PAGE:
by Jonathan Leistiko
Figure out the secret rules that govern how the other players move pieces on their turn.
Before the game begins, agree on what is in game, like “The surface of the table and everything on it.” The players automatically count as “in game”.
Make up a rule and write it down. This rule dictates how you move pieces when it’s your turn.
Some examples of rules:
Once everyone has a rule written down, start the game.
On your turn:
When your rule has been guessed correctly, show everyone what your rule was. No other player may attempt to guess it.
The game ends when all rules but one have been guessed. If your rule remains unguessed, then you lose 1 point. The player with the most points wins.
I Take My Joe Black: Don’t play for points. Just play. The original version of Diner Chess didn’t have points; they’re only there to keep you from making your rules too easy or hard. If you’re all on the same wavelength, it’s more fun to ingore the points and just play.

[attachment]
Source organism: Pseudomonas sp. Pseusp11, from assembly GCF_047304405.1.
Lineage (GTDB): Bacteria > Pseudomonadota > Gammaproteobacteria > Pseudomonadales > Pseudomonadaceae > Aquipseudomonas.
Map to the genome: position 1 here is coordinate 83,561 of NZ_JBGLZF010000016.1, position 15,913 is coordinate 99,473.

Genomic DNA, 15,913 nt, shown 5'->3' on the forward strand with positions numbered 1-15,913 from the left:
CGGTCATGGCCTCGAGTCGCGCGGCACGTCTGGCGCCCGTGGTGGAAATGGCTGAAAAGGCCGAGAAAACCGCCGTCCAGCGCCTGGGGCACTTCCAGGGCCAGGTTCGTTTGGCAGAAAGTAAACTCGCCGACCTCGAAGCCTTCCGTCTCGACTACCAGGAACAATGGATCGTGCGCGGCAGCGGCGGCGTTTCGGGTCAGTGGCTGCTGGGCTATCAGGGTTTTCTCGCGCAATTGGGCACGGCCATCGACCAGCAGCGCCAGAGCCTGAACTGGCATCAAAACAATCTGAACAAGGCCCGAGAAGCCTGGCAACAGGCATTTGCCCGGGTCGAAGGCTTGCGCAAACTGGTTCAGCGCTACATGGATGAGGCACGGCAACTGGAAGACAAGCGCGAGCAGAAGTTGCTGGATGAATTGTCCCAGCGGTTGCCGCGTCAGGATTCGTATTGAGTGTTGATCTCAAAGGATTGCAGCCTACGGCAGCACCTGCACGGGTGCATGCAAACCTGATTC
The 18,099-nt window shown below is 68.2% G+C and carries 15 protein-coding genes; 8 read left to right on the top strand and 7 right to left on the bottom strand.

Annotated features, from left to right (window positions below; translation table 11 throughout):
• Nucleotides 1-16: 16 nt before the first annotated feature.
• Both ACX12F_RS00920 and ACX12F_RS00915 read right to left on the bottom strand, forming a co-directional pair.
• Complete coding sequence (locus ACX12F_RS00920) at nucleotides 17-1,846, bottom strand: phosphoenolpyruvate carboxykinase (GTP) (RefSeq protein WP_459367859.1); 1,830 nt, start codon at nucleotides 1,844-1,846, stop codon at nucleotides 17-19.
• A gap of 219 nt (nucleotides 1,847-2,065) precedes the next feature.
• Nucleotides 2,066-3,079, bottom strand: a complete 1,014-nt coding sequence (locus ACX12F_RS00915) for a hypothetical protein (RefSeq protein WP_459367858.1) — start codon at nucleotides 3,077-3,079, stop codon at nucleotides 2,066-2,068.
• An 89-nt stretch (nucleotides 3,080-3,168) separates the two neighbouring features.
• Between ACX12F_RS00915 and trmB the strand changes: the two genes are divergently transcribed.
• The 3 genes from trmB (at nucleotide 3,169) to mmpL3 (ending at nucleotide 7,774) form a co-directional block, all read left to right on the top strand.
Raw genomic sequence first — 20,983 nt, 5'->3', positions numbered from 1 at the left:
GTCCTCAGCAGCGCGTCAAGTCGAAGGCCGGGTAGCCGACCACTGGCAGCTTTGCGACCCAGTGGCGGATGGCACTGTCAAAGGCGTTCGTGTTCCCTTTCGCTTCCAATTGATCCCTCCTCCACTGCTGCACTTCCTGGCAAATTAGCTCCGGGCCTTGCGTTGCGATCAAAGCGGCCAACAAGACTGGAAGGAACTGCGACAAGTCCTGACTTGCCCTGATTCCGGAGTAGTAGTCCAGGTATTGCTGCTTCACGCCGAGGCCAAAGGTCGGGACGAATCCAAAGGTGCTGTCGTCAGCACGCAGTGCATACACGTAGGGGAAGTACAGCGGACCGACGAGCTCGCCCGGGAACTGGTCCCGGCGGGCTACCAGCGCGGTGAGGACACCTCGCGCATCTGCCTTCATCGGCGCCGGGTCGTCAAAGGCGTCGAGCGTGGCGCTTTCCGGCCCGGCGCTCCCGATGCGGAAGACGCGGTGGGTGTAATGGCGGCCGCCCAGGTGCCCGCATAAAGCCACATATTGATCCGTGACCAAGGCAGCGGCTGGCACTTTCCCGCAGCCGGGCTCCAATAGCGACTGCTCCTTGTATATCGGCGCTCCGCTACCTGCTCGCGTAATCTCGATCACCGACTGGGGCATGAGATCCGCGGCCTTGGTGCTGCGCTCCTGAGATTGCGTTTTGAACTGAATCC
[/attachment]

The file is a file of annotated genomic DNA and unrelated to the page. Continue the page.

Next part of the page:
Ever hang out at a diner with friends and pretend to play Chess with the water glasses and ketchup bottle? Five years ago I spent many late nights hanging out at diners with LARPers. I decided to create a game that we could play almost anywhere with a flat surface and lots of distinct objects. These rules, less the point system, evolved pretty naturally after the third or fourth game. Over the years I’ve played this game with Ben’s oil and acrylic paint set, in many diners with utensils and condiment dispensers, and with an Icehouse set (which worked very nicely indeed).